Traditionally businesses and their lawyers have embraced the adversarial approach to dispute resolution where the adversaries square off to do battle, and the cheering section chants, “Come on team, let’s Fight! Fight! Fight!” Litigation costs, personal relationship costs, and productivity costs, however, are leading to a much different approach to dispute resolution.
Businesses want to know how to quickly, effectively, and inexpensively resolve their disputes. They expect their lawyers to provide them with a broad range of effective options to accomplish their goals. Mediation is one of those options.
A. What is mediation?
Mediation is a dispute resolution process. In mediation, an impartial third person (a “neutral”) helps the parties work toward a resolution that is acceptable to everyone. Unlike a judge or an arbitrator, a mediator does not make a decision. Rather, the mediator uses an interest-based, cooperative approach to problem solving to assist the parties to work through all aspects of the dispute toward their own solutions. In a nutshell, mediation is assisted negotiation.
B. What is mediation used for?
Mediation can be used for everything from a simple dispute over the terms of a supply contract to complicated debtor-creditor problems. In the labour/employment area mediated matters include collective agreements, grievances, employee terminations, harassment, internal organizational disputes, and much more. Mediation is used for partnership and company disputes, environmental problems, construction problems, insurance claims and personal injury claims. The list is endless. The only pre-requisite is a willingness to talk.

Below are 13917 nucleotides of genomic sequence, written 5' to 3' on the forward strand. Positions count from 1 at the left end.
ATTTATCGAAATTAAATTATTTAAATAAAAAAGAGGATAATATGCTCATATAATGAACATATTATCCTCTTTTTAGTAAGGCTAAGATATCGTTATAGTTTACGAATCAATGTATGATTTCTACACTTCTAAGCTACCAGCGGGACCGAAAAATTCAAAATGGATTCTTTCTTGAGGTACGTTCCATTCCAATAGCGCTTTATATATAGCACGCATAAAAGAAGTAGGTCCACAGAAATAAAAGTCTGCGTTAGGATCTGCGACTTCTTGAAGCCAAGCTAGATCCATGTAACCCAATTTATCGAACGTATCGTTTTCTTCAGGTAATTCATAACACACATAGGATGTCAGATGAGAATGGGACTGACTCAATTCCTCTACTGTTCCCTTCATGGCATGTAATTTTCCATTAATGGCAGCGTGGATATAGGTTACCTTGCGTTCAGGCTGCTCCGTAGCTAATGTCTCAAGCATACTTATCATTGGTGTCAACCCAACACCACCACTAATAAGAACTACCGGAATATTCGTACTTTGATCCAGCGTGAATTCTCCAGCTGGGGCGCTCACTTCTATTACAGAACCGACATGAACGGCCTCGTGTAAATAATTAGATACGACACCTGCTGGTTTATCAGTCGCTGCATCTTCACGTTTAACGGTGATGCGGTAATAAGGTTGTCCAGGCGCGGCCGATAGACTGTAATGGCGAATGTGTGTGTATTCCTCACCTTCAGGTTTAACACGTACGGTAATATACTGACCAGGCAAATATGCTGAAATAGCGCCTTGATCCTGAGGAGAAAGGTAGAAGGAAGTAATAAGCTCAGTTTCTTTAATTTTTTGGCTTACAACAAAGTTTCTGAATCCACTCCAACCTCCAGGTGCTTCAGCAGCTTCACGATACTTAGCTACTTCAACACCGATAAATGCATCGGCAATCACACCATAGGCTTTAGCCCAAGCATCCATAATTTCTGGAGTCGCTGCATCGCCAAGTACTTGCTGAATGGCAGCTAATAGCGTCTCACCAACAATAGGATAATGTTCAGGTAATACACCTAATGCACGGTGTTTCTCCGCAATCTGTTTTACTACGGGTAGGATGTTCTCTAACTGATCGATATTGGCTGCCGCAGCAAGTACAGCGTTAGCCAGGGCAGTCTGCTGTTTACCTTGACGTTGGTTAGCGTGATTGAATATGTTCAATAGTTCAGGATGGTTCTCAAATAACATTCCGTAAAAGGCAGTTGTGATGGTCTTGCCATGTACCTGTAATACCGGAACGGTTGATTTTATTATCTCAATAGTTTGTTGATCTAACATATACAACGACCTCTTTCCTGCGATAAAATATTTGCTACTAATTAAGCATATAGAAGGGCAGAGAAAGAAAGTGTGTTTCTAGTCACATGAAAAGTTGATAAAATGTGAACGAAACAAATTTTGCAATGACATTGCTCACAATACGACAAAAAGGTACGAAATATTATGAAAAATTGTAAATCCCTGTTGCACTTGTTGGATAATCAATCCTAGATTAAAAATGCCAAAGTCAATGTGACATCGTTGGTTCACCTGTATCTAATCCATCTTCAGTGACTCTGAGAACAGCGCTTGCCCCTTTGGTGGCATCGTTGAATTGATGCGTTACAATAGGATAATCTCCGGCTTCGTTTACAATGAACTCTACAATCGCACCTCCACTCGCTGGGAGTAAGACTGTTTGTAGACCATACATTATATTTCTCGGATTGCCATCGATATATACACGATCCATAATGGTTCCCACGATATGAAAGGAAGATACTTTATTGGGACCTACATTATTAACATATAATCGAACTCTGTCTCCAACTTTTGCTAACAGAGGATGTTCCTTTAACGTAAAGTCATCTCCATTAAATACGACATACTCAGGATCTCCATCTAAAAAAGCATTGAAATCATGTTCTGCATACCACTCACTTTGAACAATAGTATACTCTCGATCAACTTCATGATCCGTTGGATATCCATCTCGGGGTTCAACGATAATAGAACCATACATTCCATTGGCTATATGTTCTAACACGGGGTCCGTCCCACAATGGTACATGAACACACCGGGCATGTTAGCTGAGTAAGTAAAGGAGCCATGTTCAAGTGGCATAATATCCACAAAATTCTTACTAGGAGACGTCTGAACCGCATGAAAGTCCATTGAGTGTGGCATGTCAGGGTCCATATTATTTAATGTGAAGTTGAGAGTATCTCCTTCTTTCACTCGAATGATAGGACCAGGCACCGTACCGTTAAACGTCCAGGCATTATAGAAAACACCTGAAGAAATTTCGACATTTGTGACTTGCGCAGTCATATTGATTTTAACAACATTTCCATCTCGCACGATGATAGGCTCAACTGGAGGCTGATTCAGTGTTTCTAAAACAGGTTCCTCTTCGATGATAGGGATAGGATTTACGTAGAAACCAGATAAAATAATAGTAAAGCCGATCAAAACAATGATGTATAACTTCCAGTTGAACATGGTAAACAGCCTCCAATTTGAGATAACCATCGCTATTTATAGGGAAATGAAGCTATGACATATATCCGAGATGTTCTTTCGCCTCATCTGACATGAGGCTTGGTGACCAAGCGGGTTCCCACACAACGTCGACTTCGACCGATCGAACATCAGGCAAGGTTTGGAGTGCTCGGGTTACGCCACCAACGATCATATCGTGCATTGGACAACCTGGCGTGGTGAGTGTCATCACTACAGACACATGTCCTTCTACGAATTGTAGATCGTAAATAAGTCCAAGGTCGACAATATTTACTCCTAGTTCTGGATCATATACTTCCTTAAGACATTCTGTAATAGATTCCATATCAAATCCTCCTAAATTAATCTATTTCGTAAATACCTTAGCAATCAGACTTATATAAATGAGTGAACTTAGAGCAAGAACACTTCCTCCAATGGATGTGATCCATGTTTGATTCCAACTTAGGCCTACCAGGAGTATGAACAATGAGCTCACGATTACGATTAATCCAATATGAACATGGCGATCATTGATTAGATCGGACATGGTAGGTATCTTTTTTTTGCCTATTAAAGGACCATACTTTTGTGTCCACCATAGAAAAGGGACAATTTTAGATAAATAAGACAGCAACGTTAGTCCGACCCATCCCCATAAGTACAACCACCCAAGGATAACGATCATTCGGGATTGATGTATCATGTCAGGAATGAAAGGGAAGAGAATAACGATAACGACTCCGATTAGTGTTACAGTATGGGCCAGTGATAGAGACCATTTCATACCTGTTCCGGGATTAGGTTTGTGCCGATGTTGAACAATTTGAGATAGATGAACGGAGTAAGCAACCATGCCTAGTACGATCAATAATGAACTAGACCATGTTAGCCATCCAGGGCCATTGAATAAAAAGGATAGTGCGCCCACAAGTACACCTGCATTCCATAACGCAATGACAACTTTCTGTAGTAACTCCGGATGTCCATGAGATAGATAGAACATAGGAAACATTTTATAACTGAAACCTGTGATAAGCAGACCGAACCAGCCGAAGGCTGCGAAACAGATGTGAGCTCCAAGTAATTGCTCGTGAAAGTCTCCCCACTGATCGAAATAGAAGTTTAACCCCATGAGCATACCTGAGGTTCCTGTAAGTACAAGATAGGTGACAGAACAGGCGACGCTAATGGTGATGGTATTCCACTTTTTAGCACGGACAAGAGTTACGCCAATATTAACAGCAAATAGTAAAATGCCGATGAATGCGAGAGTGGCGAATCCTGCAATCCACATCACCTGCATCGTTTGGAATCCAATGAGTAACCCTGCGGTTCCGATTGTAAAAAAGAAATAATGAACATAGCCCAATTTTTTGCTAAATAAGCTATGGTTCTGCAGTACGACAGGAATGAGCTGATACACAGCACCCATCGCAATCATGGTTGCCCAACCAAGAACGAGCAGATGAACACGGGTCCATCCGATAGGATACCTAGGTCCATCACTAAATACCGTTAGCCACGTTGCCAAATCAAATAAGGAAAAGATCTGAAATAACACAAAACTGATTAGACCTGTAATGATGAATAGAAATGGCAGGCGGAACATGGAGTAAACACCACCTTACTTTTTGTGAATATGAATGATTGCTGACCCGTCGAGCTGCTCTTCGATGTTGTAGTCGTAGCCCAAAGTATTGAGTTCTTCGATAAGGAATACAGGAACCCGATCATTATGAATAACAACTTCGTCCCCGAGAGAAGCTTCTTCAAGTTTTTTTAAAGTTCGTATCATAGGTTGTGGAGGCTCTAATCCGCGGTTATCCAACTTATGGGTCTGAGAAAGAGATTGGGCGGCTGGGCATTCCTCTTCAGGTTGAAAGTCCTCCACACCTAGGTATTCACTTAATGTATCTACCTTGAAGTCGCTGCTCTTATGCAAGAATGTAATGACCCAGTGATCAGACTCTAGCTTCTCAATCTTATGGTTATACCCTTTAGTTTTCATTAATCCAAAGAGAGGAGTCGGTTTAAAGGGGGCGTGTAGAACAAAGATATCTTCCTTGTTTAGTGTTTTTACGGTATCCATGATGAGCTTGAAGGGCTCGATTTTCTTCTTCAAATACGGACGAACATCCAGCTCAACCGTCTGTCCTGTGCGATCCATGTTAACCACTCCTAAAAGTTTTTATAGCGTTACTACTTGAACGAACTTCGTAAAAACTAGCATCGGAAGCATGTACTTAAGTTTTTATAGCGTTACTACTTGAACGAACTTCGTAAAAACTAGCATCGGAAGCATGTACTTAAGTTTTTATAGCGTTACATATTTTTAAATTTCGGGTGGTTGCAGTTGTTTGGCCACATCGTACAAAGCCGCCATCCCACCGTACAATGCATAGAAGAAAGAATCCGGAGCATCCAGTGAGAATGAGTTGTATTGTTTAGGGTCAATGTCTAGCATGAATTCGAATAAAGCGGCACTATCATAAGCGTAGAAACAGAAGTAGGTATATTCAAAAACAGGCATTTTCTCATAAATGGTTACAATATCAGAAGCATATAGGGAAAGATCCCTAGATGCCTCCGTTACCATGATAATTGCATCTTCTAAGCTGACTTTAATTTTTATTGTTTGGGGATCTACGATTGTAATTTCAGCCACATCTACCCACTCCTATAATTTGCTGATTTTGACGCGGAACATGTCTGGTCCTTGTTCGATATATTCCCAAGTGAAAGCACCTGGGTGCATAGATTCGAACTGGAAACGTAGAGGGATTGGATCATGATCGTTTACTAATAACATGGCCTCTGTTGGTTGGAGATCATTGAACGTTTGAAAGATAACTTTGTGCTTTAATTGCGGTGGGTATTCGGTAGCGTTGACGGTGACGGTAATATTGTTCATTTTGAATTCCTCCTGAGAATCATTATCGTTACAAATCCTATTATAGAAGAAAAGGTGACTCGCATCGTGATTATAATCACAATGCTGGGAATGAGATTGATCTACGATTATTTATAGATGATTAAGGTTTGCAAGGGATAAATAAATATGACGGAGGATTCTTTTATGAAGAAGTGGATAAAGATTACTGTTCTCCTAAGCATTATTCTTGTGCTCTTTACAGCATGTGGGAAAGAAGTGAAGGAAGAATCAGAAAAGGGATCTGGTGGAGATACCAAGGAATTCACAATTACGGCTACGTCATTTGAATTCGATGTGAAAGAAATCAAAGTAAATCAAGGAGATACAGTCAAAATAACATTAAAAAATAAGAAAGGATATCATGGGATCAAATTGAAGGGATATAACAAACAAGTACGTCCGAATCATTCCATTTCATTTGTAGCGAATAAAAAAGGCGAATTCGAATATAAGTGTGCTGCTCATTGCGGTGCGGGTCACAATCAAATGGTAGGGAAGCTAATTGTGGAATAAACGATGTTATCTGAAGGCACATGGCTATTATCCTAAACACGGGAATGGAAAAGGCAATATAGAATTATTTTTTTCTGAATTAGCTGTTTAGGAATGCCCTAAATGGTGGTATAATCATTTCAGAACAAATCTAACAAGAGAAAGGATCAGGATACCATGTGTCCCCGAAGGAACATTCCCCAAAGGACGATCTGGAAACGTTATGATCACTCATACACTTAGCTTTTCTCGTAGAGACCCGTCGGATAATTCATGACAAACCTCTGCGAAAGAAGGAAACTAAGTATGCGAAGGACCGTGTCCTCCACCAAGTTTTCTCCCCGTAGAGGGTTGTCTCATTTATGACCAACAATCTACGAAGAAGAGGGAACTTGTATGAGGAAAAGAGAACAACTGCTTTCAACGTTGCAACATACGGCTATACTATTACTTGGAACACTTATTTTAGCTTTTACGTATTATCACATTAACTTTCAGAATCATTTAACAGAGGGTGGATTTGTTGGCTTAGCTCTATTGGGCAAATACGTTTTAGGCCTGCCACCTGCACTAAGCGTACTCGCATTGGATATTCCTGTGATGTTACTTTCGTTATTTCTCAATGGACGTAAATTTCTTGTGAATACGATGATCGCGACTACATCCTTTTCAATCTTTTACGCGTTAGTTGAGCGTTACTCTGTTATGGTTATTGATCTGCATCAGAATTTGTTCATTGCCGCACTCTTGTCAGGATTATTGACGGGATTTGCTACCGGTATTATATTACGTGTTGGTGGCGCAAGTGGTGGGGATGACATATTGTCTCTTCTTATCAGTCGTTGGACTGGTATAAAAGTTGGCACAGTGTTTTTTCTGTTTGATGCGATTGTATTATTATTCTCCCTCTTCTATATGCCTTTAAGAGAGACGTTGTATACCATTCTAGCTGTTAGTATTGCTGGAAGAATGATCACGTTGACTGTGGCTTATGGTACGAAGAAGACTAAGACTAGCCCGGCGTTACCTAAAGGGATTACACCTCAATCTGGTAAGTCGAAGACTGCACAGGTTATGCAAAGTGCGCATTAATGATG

C. What does the mediator do?
As a third party neutral, the mediator facilitates communication between the parties’without taking sides and without making decisions for the parties. The mediator is a referee who assists the parties to review the background, define and understand the issues, explore possible solutions and work toward a solution agreed to by all. The mediator helps the parties to communicate in a respectful and effective manner.
D. Some benefits of mediation
Mediation permits results you can’t get elsewhere. Remedies of courts and arbitrators are limited. In mediation you can agree to whatever you want. Instead of a judge or arbitrator making a decision for you, you maintain control of the process and of the decisions, with the result that you are more satisfied with the result.
Parties are more likely to honour a mediated agreement than one imposed by a third party. Mediation promotes communication and cooperation. Having learned from this, parties are in a better position to resolve their own conflicts in the future. Mediation is confidential. Mediation will often be less costly and will resolve the conflict more quickly.
In Saskatchewan, mediation is mandatory in all civil cases. As lawyers encouraging our clients to use mediation where possible, we have seen excellent results;earlier and more satisfactory settlements, long term relationships salvaged, and other relationships severed in a respectful and dignified way. Mediation may not be the appropriate dispute resolution mechanism in every case, but it is worth a look in every case before you choose more costly and lengthy options.